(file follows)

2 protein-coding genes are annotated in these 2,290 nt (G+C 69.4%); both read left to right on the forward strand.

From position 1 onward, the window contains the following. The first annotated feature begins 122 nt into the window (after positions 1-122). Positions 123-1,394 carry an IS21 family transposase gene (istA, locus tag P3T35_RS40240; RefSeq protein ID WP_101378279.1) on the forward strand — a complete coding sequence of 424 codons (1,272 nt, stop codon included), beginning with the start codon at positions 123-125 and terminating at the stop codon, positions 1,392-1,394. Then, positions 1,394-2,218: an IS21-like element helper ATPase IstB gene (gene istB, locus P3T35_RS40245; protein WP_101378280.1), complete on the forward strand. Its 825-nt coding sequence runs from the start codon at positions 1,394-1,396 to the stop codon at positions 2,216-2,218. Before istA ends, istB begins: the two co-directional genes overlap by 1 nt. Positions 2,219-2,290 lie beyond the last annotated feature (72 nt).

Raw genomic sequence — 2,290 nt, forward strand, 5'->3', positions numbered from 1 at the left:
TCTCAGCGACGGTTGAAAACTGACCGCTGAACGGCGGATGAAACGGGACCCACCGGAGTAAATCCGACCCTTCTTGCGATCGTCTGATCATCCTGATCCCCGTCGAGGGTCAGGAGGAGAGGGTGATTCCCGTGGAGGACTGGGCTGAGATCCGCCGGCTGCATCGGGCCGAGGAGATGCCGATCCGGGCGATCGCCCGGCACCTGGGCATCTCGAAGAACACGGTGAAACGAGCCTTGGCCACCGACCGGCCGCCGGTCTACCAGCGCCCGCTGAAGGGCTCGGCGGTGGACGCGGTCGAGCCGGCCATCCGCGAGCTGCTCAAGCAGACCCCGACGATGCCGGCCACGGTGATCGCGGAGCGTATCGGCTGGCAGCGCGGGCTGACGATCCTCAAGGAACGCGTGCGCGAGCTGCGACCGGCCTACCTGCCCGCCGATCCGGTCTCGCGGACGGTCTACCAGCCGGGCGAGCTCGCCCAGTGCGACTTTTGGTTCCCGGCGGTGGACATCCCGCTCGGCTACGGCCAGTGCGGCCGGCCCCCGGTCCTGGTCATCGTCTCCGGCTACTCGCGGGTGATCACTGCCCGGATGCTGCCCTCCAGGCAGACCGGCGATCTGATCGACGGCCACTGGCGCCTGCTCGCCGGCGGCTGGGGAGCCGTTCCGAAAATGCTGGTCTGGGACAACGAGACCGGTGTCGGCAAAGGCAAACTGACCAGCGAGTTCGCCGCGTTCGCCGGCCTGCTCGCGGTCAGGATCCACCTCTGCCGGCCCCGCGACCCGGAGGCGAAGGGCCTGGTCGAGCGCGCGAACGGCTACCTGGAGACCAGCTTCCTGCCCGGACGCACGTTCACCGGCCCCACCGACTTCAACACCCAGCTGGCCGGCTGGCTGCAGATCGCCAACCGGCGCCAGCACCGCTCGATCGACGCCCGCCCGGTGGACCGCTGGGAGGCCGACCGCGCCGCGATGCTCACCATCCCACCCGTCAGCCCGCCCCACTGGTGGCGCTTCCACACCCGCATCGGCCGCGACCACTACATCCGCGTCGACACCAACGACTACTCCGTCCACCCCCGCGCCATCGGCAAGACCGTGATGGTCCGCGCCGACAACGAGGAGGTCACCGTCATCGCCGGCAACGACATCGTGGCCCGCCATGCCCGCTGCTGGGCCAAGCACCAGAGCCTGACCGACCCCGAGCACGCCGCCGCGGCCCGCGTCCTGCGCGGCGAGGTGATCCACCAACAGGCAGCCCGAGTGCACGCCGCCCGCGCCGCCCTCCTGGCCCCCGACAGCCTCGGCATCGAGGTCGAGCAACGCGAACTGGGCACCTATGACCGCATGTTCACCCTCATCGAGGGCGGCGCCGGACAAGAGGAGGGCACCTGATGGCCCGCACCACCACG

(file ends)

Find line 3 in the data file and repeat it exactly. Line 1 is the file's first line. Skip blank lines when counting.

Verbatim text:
Raw genomic sequence — 2,290 nt, forward strand, 5'->3', positions numbered from 1 at the left: